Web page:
The bottom right window is looking through my main camera, and this is the view at the start of the illustration. My vision was for the scene to start at an angle that would trick the viewer into thinking these were just trees on a hill, and then it would turn and reveal that it’s a wolf with a tree tail. And so I kept this goal in mind as I sculpted, wanting the legs at that angle to read as three tree trunks.
SCULPTING knife projecting the foliage
I’ve had this idea for a while of making foliage from deformed spheres and grease pencil.
I use the grease pencil to draw the edges of the leaf masses and then I convert these strokes into paths, and use the knife project tool to cut these areas out of the meshes. It’s an interesting look!
I also recently discovered that, in solid view mode, you can give all your meshes a flat shader, and this ended up being incredibly helpful to see how the outlines of everything looked together. I was able to make sure that this 3D piece read well, even as a 2D piece from any angle.
GREASE PENCIL: convert meshes to grease pencil
Happy with the meshes, it was time to convert them to grease pencil. I gave them a solidify modifier and a decimate modifier (to reduce the face count as much as possible!)
Then I converted them to grease pencil objects, while also checking the option that says “keep original”. The wolf, foliage, mountain and water are their own grease pencil objects. I deleted the stroke layer that got created, and gave the fill material a colour that would be the base colour of each section of the piece.
I also had a vision of giving the wolf glowing red eyes, and so I quickly placed two point lights in the eye sockets and made them vibrant red. Having active point lights in the scene really slows my files down, so I created a new collection for them. Now I can make this collection visible when I want to see how the piece will look with them, but I keep it hidden for the majority of them time I’m working with grease pencil.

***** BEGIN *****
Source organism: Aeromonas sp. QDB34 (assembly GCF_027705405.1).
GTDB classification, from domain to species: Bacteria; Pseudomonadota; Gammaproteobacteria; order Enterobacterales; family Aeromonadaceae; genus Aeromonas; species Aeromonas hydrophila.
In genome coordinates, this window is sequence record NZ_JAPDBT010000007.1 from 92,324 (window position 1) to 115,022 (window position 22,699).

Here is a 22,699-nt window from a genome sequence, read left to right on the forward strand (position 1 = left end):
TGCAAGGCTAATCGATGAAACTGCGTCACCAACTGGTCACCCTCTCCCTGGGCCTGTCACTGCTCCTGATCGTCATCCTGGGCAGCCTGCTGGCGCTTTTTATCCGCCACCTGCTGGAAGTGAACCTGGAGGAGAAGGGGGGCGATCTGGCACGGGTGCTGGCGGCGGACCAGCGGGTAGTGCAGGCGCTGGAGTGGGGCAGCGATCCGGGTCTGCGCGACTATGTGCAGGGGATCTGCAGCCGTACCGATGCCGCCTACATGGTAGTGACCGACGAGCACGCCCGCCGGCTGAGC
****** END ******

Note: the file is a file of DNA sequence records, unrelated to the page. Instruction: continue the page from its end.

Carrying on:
GREASE PENCIL: Draw on the meshes
Something I wanted to try with this piece was to emulate how light would actually fall on the scene. So I added a light and set the type to “Sun”. I made it that purple colour just to help me see the shapes of light. I won’t keep this light in the final render, but use it as a guide for when I’m adding textures with grease pencil strokes.
The reason that I keep my original meshes is so that I can draw on top of them with grease pencil, with the stroke placement set to “surface.” For some of the areas, like the wolf and the island, I keep the meshes even in the final piece, so that they hide the strokes on the other side. But for the foliage I hid it, because I thought the chaos of it gave a really unique and interesting look.
At this point I realised I didn’t like the composition of the piece, particularly how the island is shaped. I was following a course on Realism and after a lesson in which we talked about composition and how you can lead the eye around a piece, I knew (with a heavy heart) I needed to scrap the island I’d sculpted and drawn.
Here is my new version after really considering composition. I still have lots of study to do on the topic, but I think there’s a big difference already, just from giving SOME thought to composition instead of sculpting and drawing strokes with no thought to it at all.
It was painful to admit that I had dived in too quickly and needed to redo so many hours of work, but every day I practice being more mindful in my work, not going on “autopilot”, and I’m proud that I took the time to start over.
GREASE PENCIL: “floating” strokes
This scene has a variety of strokes that were drawn on no surfaces. The leaves and the stars were drawn with the stroke placement at “3D cursor”, and then moving the 3D cursor to draw at different planes in middair. The branches of the wolf’s tail and the trees on the island were drawn with the stroke placement at “stroke”, so that they literally get built from the ground up.